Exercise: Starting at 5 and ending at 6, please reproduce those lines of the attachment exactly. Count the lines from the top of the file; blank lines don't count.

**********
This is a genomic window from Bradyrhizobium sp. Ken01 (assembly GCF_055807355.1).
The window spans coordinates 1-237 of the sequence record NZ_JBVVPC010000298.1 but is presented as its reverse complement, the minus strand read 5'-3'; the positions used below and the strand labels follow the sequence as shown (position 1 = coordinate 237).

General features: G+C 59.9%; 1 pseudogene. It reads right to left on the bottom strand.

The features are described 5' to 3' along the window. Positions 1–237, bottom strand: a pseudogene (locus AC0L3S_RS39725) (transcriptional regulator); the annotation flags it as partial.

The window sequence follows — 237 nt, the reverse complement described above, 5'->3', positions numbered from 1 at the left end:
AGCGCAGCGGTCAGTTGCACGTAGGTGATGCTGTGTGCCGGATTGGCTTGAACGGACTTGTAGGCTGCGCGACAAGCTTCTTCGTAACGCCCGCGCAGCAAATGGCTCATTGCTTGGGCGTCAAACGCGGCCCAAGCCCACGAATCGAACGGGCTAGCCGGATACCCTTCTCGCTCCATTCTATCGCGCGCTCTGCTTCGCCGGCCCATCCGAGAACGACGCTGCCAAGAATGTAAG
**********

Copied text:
The window sequence follows — 237 nt, the reverse complement described above, 5'->3', positions numbered from 1 at the left end:
AGCGCAGCGGTCAGTTGCACGTAGGTGATGCTGTGTGCCGGATTGGCTTGAACGGACTTGTAGGCTGCGCGACAAGCTTCTTCGTAACGCCCGCGCAGCAAATGGCTCATTGCTTGGGCGTCAAACGCGGCCCAAGCCCACGAATCGAACGGGCTAGCCGGATACCCTTCTCGCTCCATTCTATCGCGCGCTCTGCTTCGCCGGCCCATCCGAGAACGACGCTGCCAAGAATGTAAG